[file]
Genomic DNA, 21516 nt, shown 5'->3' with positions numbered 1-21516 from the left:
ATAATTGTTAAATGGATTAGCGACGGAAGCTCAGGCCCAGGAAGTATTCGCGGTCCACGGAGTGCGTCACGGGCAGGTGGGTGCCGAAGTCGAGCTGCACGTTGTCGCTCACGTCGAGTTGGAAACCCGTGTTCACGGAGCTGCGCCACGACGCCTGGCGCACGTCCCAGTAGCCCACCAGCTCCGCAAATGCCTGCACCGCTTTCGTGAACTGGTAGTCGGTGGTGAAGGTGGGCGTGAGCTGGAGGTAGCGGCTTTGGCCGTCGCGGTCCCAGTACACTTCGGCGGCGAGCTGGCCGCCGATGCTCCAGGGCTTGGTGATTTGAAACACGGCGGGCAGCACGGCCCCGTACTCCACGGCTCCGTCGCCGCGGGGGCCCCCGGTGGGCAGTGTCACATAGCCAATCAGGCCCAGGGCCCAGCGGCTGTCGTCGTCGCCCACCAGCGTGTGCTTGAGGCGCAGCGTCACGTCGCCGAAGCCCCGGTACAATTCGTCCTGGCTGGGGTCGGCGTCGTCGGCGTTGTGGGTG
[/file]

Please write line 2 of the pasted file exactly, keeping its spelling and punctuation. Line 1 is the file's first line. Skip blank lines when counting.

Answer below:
ATAATTGTTAAATGGATTAGCGACGGAAGCTCAGGCCCAGGAAGTATTCGCGGTCCACGGAGTGCGTCACGGGCAGGTGGGTGCCGAAGTCGAGCTGCACGTTGTCGCTCACGTCGAGTTGGAAACCCGTGTTCACGGAGCTGCGCCACGACGCCTGGCGCACGTCCCAGTAGCCCACCAGCTCCGCAAATGCCTGCACCGCTTTCGTGAACTGGTAGTCGGTGGTGAAGGTGGGCGTGAGCTGGAGGTAGCGGCTTTGGCCGTCGCGGTCCCAGTACACTTCGGCGGCGAGCTGGCCGCCGATGCTCCAGGGCTTGGTGATTTGAAACACGGCGGGCAGCACGGCCCCGTACTCCACGGCTCCGTCGCCGCGGGGGCCCCCGGTGGGCAGTGTCACATAGCCAATCAGGCCCAGGGCCCAGCGGCTGTCGTCGTCGCCCACCAGCGTGTGCTTGAGGCGCAGCGTCACGTCGCCGAAGCCCCGGTACAATTCGTCCTGGCTGGGGTCGGCGTCGTCGGCGTTGTGGGTG